Immigrant Rights and Reproductive Justice: U.S. Policy is “No-Choice”

 

Last week, the ACLU sought a court order to force the Administration for Children and Families (ACF) to release documents outlining U.S. policy limiting refugee and undocumented teenagers’ access to important reproductive health services. According to the complaint, the ACLU filed a Freedom of Information Act request to uncover the details of these policies in August, but has received no response. The FOIA request was triggered by news that in June 2008 the Commonwealth Catholic Charities of Virginia—an ACF grantee—fired four social workers who helped an unaccompanied, undocumented 16-year-old in its custody obtain an abortion and contraception. The complaint also references a Catholic Charities nurse who was fired after she refused to deny her patients information about condoms.

According to the complaint, the ACF’s policies apply to both unaccompanied, undocumented minors and unaccompanied refugee children—many of whom speak little to no English and are detained in jail-like facilities until they are deported, reunited with family in the U.S., or obtain asylum in the U.S., as circumstances warrant.

Reproductive justice demands that minors are given medically accurate information about sex and sexuality and have access to reproductive services. These policies are especially unconscionable considering the vulnerability of the populations affected. As the ACLU put it, “[these minors] are in need of our compassion and care,” not the imposition of religious beliefs that may not match their own. It is maddening that grantees of federal funds who are supposed to provide at-risk minors with necessary services and care are allowed to operate under “the basic teachings of the Catholic Church” rather than to provide medically necessary and legally required reproductive care.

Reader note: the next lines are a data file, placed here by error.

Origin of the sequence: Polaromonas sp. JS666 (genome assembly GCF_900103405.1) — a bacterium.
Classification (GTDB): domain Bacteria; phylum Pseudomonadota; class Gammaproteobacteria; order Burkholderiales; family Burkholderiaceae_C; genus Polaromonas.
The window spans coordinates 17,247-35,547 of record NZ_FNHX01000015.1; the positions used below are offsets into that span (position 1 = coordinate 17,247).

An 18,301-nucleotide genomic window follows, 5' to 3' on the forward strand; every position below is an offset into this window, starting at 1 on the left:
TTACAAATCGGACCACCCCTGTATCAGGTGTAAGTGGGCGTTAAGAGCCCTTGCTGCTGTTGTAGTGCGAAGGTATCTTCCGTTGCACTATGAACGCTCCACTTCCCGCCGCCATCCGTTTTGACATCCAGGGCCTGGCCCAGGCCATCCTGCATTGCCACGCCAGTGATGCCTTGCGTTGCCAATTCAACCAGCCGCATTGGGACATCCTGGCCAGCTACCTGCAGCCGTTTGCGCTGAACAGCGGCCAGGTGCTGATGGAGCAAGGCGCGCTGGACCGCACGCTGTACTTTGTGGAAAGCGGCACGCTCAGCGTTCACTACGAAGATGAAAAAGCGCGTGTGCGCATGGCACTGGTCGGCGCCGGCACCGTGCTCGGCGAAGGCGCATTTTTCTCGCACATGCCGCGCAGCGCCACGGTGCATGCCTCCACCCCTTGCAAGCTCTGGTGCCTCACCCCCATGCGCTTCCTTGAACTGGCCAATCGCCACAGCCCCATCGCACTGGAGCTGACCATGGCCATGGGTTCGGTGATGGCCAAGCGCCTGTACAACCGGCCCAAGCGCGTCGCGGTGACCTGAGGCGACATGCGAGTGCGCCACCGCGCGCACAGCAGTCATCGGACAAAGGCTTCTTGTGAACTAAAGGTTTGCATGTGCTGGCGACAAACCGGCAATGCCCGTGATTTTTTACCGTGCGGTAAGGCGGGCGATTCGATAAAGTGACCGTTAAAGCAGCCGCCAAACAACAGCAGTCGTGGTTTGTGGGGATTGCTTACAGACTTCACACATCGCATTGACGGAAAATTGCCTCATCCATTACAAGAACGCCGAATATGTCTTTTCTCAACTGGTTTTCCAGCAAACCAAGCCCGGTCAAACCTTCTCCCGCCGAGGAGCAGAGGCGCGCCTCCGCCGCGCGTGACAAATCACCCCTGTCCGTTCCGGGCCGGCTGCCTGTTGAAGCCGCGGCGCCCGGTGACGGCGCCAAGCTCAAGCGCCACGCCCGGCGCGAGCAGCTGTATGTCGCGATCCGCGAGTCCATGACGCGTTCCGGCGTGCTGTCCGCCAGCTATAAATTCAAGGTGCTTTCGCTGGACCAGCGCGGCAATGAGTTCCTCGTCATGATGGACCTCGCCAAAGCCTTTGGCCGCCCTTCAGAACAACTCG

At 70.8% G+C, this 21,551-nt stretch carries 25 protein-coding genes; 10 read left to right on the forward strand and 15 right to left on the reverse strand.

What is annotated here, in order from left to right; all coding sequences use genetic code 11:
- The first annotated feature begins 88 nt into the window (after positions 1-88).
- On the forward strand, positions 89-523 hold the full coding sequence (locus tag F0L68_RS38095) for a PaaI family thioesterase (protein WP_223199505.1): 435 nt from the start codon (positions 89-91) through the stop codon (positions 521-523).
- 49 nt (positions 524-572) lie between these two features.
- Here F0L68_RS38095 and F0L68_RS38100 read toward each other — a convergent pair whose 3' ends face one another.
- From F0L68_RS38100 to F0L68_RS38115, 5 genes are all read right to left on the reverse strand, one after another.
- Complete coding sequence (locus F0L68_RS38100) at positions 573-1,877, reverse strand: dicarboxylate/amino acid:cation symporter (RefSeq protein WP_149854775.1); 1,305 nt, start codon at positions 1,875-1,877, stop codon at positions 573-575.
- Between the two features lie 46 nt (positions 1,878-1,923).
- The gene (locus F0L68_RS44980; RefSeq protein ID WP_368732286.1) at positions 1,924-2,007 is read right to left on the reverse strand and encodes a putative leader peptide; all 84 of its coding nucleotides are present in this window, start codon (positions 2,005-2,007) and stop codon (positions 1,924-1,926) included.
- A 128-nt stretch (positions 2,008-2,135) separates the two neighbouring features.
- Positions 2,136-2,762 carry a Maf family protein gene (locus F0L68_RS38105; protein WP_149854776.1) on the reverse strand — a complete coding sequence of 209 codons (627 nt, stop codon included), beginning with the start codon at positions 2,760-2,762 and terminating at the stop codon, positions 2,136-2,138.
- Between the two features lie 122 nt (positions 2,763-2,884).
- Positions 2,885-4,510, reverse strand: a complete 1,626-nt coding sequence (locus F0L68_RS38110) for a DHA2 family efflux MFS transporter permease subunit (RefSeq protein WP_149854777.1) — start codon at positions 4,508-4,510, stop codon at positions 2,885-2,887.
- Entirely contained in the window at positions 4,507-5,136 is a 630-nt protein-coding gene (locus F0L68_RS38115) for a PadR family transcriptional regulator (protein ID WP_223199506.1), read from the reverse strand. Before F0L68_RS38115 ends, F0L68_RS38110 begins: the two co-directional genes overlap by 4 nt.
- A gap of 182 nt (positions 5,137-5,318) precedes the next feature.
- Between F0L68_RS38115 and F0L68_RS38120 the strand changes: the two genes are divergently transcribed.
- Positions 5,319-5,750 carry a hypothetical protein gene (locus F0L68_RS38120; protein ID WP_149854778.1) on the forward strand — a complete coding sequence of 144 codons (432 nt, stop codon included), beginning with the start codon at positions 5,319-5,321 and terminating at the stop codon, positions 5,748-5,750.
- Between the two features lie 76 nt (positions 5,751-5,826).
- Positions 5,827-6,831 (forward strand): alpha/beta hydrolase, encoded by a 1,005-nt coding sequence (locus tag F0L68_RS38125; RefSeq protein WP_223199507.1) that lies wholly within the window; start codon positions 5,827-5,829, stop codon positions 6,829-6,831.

The ACLU’s complaint reminded me of the news in September that women immigrants are now required to receive the HPV vaccine, Gardasil in order to become citizens—a requirement not imposed on male immigrants or current U.S. citizens.

Critics have commented that this is another example of the government using vulnerable populations as human lab rats to test new reproductive technologies. And, I can’t help but notice the double-standard imposed on immigrant women when it comes to the supposed “encouragement” of sexual promiscuity that mandating this vaccine would entail. (You’ll recall, many social conservatives were concerned that vaccinating girls against HPV would conflict with their abstinence-only-until-marriage-or-else message.) I think that this double standard sends a message that only certain groups are worth government “protection”—as a post at Feministing put it, “I guess they don’t care about these things when it comes to immigrant women.”

Personally, I don’t feel that Gardasil has been on the market long enough to be mandated to any group. In fact, the lead researcher in the development of the HPV virus vaccine, Dr. Diane Harper, said that Gardasil “has not been out long enough for us to have post-marketing surveillance to really understand what all of the potential side effects are going to be.” (And while we’re at it, let’s keep studying the effects of the vaccine on boys and men. If we’re going to make the vaccine mandatory, it should be for both sexes.) The Gardasil mandate for immigrant women, coupled with the recent news of alarming domestic policies regarding undocumented and refugee minors’ access to reproductive services, signals the importance of continuing to build and sustain a movement that addresses the intersections between immigration status, class, and access to health care.

-Amanda Allen

 

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